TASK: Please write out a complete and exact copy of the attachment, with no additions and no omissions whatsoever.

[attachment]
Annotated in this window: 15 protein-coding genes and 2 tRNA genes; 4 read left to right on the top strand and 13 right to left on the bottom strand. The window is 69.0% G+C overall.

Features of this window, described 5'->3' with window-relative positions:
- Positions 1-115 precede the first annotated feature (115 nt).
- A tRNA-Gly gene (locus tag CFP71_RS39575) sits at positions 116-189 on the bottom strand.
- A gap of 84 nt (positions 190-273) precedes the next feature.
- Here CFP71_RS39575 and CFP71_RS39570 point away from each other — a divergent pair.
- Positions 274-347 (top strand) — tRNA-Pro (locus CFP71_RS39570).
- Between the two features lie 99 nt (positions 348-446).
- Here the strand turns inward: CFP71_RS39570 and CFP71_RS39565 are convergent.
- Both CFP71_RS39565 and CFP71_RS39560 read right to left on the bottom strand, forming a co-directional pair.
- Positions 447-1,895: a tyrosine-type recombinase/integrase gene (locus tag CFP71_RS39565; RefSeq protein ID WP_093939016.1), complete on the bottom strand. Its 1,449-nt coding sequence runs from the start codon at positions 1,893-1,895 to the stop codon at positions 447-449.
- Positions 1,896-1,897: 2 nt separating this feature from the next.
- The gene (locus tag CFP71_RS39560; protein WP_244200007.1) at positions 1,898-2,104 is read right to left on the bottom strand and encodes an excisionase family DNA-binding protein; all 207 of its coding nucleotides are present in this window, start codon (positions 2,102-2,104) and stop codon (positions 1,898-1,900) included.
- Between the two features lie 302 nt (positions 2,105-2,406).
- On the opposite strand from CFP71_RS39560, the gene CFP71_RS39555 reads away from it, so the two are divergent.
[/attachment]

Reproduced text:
Annotated in this window: 15 protein-coding genes and 2 tRNA genes; 4 read left to right on the top strand and 13 right to left on the bottom strand. The window is 69.0% G+C overall.

Features of this window, described 5'->3' with window-relative positions:
- Positions 1-115 precede the first annotated feature (115 nt).
- A tRNA-Gly gene (locus tag CFP71_RS39575) sits at positions 116-189 on the bottom strand.
- A gap of 84 nt (positions 190-273) precedes the next feature.
- Here CFP71_RS39575 and CFP71_RS39570 point away from each other — a divergent pair.
- Positions 274-347 (top strand) — tRNA-Pro (locus CFP71_RS39570).
- Between the two features lie 99 nt (positions 348-446).
- Here the strand turns inward: CFP71_RS39570 and CFP71_RS39565 are convergent.
- Both CFP71_RS39565 and CFP71_RS39560 read right to left on the bottom strand, forming a co-directional pair.
- Positions 447-1,895: a tyrosine-type recombinase/integrase gene (locus tag CFP71_RS39565; RefSeq protein ID WP_093939016.1), complete on the bottom strand. Its 1,449-nt coding sequence runs from the start codon at positions 1,893-1,895 to the stop codon at positions 447-449.
- Positions 1,896-1,897: 2 nt separating this feature from the next.
- The gene (locus tag CFP71_RS39560; protein WP_244200007.1) at positions 1,898-2,104 is read right to left on the bottom strand and encodes an excisionase family DNA-binding protein; all 207 of its coding nucleotides are present in this window, start codon (positions 2,102-2,104) and stop codon (positions 1,898-1,900) included.
- Between the two features lie 302 nt (positions 2,105-2,406).
- On the opposite strand from CFP71_RS39560, the gene CFP71_RS39555 reads away from it, so the two are divergent.